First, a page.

Defense brings forth witnesses on day eight

Published 6:12 pm Friday, June 5, 2015

Day eight of the federal trial between the U.S. government and three Decatur County Sheriff’s Office deputies and a former Grady County Sheriff’s Office deputy opened with the government announcing they had no more witnesses.

Defense attorney Charlie Cox made a motion for acquittal for his client, former GCSO deputy Wiley Griffin, IV, arguing he was innocent of any use of unreasonable or excessive force at Bikefest 2012. Cox argued force was within the means of the law.

Defense attorney Josh Bell also announced for acquittal for his client, DCSO captain Liz Croley, and argued the prosecutors expect the jury to pass judgment on bits and pieces of the Parrish trial without a full transcript at their disposal. Croley was federally charged with deprivation of rights under the color of law and false reporting.

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Defense attorney Tina Hunt made a motion for acquittal for her client, former DCSO deputy Robert Wade Umbach, who argued the prosecution has failed to prove Umbach “knowingly” provided false information to FBI special agent Steve McDermott. Hunt said McDermott already saw Umbach as a potential target and believed he would say Griffin, IV, was not involved in the incident.

Defense attorney Kermit Dorough made a motion for acquittal for DCSO deputy Christopher Kines. Dorough echoed Hunt’s argument, stating Kines was also a potential target in McDermott’s eyes. Dorough also stated there is no evidence that Griffin, IV, hit Parrish with a flashlight.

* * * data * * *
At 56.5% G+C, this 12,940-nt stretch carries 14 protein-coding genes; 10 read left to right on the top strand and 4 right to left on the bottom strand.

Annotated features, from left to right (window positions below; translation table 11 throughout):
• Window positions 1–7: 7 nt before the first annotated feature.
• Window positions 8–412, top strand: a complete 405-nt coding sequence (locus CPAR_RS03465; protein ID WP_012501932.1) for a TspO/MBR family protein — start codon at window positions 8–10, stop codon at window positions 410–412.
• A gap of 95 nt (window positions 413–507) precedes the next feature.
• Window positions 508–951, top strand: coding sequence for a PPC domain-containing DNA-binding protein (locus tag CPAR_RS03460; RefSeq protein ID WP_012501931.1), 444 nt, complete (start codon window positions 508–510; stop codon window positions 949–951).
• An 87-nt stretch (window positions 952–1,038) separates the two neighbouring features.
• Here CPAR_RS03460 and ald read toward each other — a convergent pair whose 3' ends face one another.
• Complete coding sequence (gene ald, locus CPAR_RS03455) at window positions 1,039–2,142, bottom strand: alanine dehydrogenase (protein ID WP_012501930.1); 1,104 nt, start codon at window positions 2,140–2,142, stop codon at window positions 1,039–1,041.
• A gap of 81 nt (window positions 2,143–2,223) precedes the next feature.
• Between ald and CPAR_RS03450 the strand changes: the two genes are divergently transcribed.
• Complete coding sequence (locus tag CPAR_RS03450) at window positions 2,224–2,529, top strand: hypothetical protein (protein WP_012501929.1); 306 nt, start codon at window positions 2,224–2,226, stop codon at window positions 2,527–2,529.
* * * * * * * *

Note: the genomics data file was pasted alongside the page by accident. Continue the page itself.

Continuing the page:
Government prosecutor Risa Berkower argued against all four acquittals, stating the prosecution has plenty of evidence to support the charges in the indictment filed against all four defendants.

U.S. District Court Judge W. Louis Sands spoke to all four defendants, reminding them of their right to testify. Kines, Umbach and Griffin, IV, said they would wait until after the defense’s other witnesses to make a final decision on taking the stand.

Croley waived her right to testify.

Don Green was brought to the stand first as a defense witness. Green was the owner of the camper where the altercation in question took place.

Green clarified the layout of the campsite and the process he took to set it up. Three videos were shown from Green’s campsite at Bikefest 2012, each focusing on the dance pole setup. Green confirmed a man in one of the videos was him.

Under cross-examination by Berkower, Green was asked to clarify which night the videos were taken. Green said he was not sure.

Bell called Dwayne Williams to the stand to testify next. Williams worked as security for the Bikefest staff at Bikefest 2012.

Williams said he did not see Parrish strike an officer. He said he saw both of Parrish’s hands, closed in fists, raised about shoulder height and Croley backing away.
After being shown photos of DCSO-issued vests, Williams confirmed Croley was wearing one on Sept. 15-16, 2012.